Ethnic and Minority Voices in American Literature

English 225: Major Ethnic and Minority Voices in American Literature
Professor Carrie Johnston

“Education among all kinds of men always has had, and always will have, an element of danger and revolution, of dissatisfaction and discontent. Nevertheless, men strive to know.” –W.E.B. Du Bois, The Souls of Black Folk

Course Description

This course serves as an introduction to the field of ethnic and minority literature. Adopting an interdisciplinary approach, we will examine issues surrounding the construction of race and ethnicity, and the ramifications those identities have in everyday life. Interrogating the term “minority” as a culturally and socially fraught category that both asserts and marginalizes identity, we will examine identity as both self-selected and outwardly imposed. What we read and discuss in this course will simultaneously provide an intellectual framework for your lived experience while challenging beliefs and assumptions that you once took for granted. As a result, this class will cultivate a keen awareness of the identity politics that inform contemporary political, cultural, and social issues. Ethnic and Minority Literature will prepare you to engage in the diverse workplace and society in which you will live throughout the twenty-first century.

Required Texts

  • Sandra Cisneros, House on Mango Street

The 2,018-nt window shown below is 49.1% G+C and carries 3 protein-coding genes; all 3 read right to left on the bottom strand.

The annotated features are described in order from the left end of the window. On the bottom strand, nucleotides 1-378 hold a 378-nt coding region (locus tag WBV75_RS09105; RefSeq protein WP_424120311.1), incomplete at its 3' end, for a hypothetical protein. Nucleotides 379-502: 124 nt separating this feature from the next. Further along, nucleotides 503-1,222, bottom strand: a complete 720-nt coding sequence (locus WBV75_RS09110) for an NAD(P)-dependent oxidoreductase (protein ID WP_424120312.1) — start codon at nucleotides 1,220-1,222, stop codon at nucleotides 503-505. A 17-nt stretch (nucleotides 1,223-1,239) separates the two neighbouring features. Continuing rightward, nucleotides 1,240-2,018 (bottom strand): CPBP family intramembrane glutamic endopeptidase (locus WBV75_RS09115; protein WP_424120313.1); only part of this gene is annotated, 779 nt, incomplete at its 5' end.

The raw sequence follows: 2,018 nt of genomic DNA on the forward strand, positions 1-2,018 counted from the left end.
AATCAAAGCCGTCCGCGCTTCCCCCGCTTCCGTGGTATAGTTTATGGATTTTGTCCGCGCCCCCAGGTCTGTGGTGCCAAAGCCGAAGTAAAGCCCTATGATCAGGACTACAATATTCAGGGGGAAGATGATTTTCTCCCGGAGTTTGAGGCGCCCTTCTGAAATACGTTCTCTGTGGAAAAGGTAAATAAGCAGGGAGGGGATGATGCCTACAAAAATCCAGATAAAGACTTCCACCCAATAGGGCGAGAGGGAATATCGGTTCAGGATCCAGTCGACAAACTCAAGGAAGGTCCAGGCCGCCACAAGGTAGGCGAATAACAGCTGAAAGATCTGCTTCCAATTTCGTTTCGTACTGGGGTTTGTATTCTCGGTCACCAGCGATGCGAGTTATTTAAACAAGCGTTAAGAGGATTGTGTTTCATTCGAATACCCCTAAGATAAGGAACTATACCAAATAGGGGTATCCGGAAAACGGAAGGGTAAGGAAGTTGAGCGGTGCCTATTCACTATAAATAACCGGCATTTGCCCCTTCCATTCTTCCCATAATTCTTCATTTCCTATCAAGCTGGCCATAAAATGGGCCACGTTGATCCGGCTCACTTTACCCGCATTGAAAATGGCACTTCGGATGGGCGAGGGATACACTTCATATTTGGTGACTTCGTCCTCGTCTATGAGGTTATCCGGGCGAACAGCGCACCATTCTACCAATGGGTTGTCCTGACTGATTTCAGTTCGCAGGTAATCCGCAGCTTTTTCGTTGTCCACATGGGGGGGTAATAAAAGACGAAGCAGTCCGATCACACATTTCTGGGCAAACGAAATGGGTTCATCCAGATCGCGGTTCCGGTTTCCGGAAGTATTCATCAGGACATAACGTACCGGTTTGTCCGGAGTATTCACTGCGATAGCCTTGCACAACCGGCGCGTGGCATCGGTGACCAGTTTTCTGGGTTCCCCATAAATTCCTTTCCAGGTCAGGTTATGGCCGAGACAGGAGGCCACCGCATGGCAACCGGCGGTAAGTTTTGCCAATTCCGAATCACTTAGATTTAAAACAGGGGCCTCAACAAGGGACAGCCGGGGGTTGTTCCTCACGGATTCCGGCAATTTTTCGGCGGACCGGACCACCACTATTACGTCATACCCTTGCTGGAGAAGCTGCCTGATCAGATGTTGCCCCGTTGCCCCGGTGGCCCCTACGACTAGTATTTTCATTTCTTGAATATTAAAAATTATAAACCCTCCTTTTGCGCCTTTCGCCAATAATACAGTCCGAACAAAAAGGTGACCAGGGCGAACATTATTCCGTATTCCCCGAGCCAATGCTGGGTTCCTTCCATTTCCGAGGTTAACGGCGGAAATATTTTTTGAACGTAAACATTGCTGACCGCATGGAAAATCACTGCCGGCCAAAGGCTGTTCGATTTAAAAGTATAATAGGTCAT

• Ernest J. Gaines, A Gathering of Old Men
  • Samantha Lan Chang, Hunger
  • Toni Morrison, A Mercy
  • Art Spiegelman, Maus I and Maus II

Schedule of Work

Introduction: Approaches and Content
W 1/14 Our approach: Close Reading
Our content: Ethnic American Literature
W 1/21 Excerpt from New Worlds of Literature (M)
Watch excerpt from Oprah’s “Brown Eyes, Blue Eyes” episode and read Huffington Post article (follow link)
Unit 1: How We (Don’t) Talk About Race
M 1/26 Richard Olivas, [I’m Sitting in My History Class]
Langston Hughes, “Theme for English B”
Michael S. Harper, “American History”
Toni Cade Bambara, “The Lesson”
W 1/28 Ernest J. Gaines, A Gathering of Old Men pp. 1-57
M 2/2 Gaines (cont’d), A Gathering of Old Men pp. 58-110
W 2/4 Gaines (cont’d), A Gathering of Old Men pp. 111-167
M 2/9 Gaines (cont’d), A Gathering of Old Men pp. 168-214
W 2/11 Bring 1 hard copy of draft of Paper 1 to class
Unit 2: Double-Consciousness
M 2/16 W.E.B. Du Bois, “Our Spiritual Strivings”
Film viewed in class: Ethnic Notions
W 2/18 Langston Hughes, “The Negro Artist and the Racial Mountain” (M)
M 2/23 Sandra Cisneros, House on Mango Street
W 2/25 Cisneros (cont’d), House on Mango Street
M 3/2 Midterm review
W 3/4 Midterm exam
M 3/9 Spring Break: no class
W 3/11 Spring Break: no class
Unit 3: The Generation Gap and the Immigrant Experience
M 3/16 Art Spiegelman, Maus I pp. 1-93 
T 3/17 Screening: Dear White People (time and location TBA)
W 3/18 Spiegelman (cont’d), Maus I (to end)
M 3/23 Art Spiegelman, Maus II pp. 1-100
W 3/25 Spiegelman (cont’d), Maus II (to end)
W 4/1 Lan Samantha Chang, Hunger 11-45
M 4/6 Chang (cont’d), Hunger 46-81
W 4/8 Chang (cont’d), Hunger 82-115
Unit 4: Reimagining Past, Present, and Future
M 4/13 Leslie Marmon Silko, “Yellow Woman” (M)
Louise Erdrich, “Fleur” (M)
W 4/15 Toni Morrison, A Mercy
M 4/20 Toni Morrison, A Mercy
W 4/22 Toni Morrison, A Mercy
M 4/27 Toni Morrison, A Mercy
W 4/29 Toni Morrison, A Mercy
M 5/4 Conclusions:
Laurence Thomas, “Next Life, I’ll Be White” (M)
Michelle Cliff, “If I Could Write This in Fire I Would Write This in Fire” (M)